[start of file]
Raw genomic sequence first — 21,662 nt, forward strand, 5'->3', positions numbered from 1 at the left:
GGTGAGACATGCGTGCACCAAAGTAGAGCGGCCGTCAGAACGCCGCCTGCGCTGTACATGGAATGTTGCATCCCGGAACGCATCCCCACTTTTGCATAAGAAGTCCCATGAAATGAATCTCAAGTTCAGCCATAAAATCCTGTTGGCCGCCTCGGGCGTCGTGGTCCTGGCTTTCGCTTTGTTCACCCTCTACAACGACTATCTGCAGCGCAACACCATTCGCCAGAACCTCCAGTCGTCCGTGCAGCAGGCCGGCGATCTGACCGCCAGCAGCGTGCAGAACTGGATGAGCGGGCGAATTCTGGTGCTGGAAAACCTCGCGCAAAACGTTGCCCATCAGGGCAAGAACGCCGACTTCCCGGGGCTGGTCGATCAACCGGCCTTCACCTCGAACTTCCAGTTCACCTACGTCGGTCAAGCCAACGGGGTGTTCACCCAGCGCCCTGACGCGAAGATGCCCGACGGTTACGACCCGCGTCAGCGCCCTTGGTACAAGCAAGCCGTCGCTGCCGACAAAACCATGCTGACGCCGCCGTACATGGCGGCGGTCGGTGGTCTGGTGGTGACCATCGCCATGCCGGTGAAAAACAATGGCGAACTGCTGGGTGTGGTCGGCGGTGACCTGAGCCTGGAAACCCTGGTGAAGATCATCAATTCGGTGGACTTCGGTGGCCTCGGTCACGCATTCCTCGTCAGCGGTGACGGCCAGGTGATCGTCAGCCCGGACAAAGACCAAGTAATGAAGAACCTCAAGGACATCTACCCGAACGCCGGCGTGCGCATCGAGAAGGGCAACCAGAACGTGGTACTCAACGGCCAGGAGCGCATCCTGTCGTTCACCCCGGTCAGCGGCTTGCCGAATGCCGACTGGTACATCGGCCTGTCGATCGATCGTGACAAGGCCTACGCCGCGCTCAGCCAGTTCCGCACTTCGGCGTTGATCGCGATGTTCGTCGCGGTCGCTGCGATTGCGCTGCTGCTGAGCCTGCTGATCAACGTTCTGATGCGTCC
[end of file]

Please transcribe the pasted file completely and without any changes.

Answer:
Raw genomic sequence first — 21,662 nt, forward strand, 5'->3', positions numbered from 1 at the left:
GGTGAGACATGCGTGCACCAAAGTAGAGCGGCCGTCAGAACGCCGCCTGCGCTGTACATGGAATGTTGCATCCCGGAACGCATCCCCACTTTTGCATAAGAAGTCCCATGAAATGAATCTCAAGTTCAGCCATAAAATCCTGTTGGCCGCCTCGGGCGTCGTGGTCCTGGCTTTCGCTTTGTTCACCCTCTACAACGACTATCTGCAGCGCAACACCATTCGCCAGAACCTCCAGTCGTCCGTGCAGCAGGCCGGCGATCTGACCGCCAGCAGCGTGCAGAACTGGATGAGCGGGCGAATTCTGGTGCTGGAAAACCTCGCGCAAAACGTTGCCCATCAGGGCAAGAACGCCGACTTCCCGGGGCTGGTCGATCAACCGGCCTTCACCTCGAACTTCCAGTTCACCTACGTCGGTCAAGCCAACGGGGTGTTCACCCAGCGCCCTGACGCGAAGATGCCCGACGGTTACGACCCGCGTCAGCGCCCTTGGTACAAGCAAGCCGTCGCTGCCGACAAAACCATGCTGACGCCGCCGTACATGGCGGCGGTCGGTGGTCTGGTGGTGACCATCGCCATGCCGGTGAAAAACAATGGCGAACTGCTGGGTGTGGTCGGCGGTGACCTGAGCCTGGAAACCCTGGTGAAGATCATCAATTCGGTGGACTTCGGTGGCCTCGGTCACGCATTCCTCGTCAGCGGTGACGGCCAGGTGATCGTCAGCCCGGACAAAGACCAAGTAATGAAGAACCTCAAGGACATCTACCCGAACGCCGGCGTGCGCATCGAGAAGGGCAACCAGAACGTGGTACTCAACGGCCAGGAGCGCATCCTGTCGTTCACCCCGGTCAGCGGCTTGCCGAATGCCGACTGGTACATCGGCCTGTCGATCGATCGTGACAAGGCCTACGCCGCGCTCAGCCAGTTCCGCACTTCGGCGTTGATCGCGATGTTCGTCGCGGTCGCTGCGATTGCGCTGCTGCTGAGCCTGCTGATCAACGTTCTGATGCGTCC